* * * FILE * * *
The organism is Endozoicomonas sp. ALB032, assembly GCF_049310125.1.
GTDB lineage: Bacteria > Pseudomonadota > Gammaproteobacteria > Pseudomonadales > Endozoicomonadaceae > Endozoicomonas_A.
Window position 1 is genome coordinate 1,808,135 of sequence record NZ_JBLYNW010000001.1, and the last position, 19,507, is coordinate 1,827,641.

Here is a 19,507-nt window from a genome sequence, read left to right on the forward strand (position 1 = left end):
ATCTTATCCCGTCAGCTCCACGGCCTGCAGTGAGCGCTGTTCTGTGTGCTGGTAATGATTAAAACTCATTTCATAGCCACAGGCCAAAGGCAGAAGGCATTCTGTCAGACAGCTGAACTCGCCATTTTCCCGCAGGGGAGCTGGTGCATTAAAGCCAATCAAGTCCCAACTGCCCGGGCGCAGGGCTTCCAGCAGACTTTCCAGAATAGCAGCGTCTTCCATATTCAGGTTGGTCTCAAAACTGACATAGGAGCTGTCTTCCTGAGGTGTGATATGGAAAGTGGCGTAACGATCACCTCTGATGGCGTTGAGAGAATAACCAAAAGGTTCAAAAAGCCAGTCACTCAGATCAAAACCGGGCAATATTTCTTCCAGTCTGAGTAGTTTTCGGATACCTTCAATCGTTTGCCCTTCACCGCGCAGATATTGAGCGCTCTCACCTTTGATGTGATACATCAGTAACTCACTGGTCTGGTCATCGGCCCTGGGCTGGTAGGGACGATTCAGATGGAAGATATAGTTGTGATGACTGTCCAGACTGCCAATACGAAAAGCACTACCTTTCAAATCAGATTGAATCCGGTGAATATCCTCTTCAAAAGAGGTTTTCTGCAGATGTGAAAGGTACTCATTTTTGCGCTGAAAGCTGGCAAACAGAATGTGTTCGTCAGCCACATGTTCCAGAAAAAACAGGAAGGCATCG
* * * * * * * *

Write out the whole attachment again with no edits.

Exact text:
The organism is Endozoicomonas sp. ALB032, assembly GCF_049310125.1.
GTDB lineage: Bacteria > Pseudomonadota > Gammaproteobacteria > Pseudomonadales > Endozoicomonadaceae > Endozoicomonas_A.
Window position 1 is genome coordinate 1,808,135 of sequence record NZ_JBLYNW010000001.1, and the last position, 19,507, is coordinate 1,827,641.

Here is a 19,507-nt window from a genome sequence, read left to right on the forward strand (position 1 = left end):
ATCTTATCCCGTCAGCTCCACGGCCTGCAGTGAGCGCTGTTCTGTGTGCTGGTAATGATTAAAACTCATTTCATAGCCACAGGCCAAAGGCAGAAGGCATTCTGTCAGACAGCTGAACTCGCCATTTTCCCGCAGGGGAGCTGGTGCATTAAAGCCAATCAAGTCCCAACTGCCCGGGCGCAGGGCTTCCAGCAGACTTTCCAGAATAGCAGCGTCTTCCATATTCAGGTTGGTCTCAAAACTGACATAGGAGCTGTCTTCCTGAGGTGTGATATGGAAAGTGGCGTAACGATCACCTCTGATGGCGTTGAGAGAATAACCAAAAGGTTCAAAAAGCCAGTCACTCAGATCAAAACCGGGCAATATTTCTTCCAGTCTGAGTAGTTTTCGGATACCTTCAATCGTTTGCCCTTCACCGCGCAGATATTGAGCGCTCTCACCTTTGATGTGATACATCAGTAACTCACTGGTCTGGTCATCGGCCCTGGGCTGGTAGGGACGATTCAGATGGAAGATATAGTTGTGATGACTGTCCAGACTGCCAATACGAAAAGCACTACCTTTCAAATCAGATTGAATCCGGTGAATATCCTCTTCAAAAGAGGTTTTCTGCAGATGTGAAAGGTACTCATTTTTGCGCTGAAAGCTGGCAAACAGAATGTGTTCGTCAGCCACATGTTCCAGAAAAAACAGGAAGGCATCG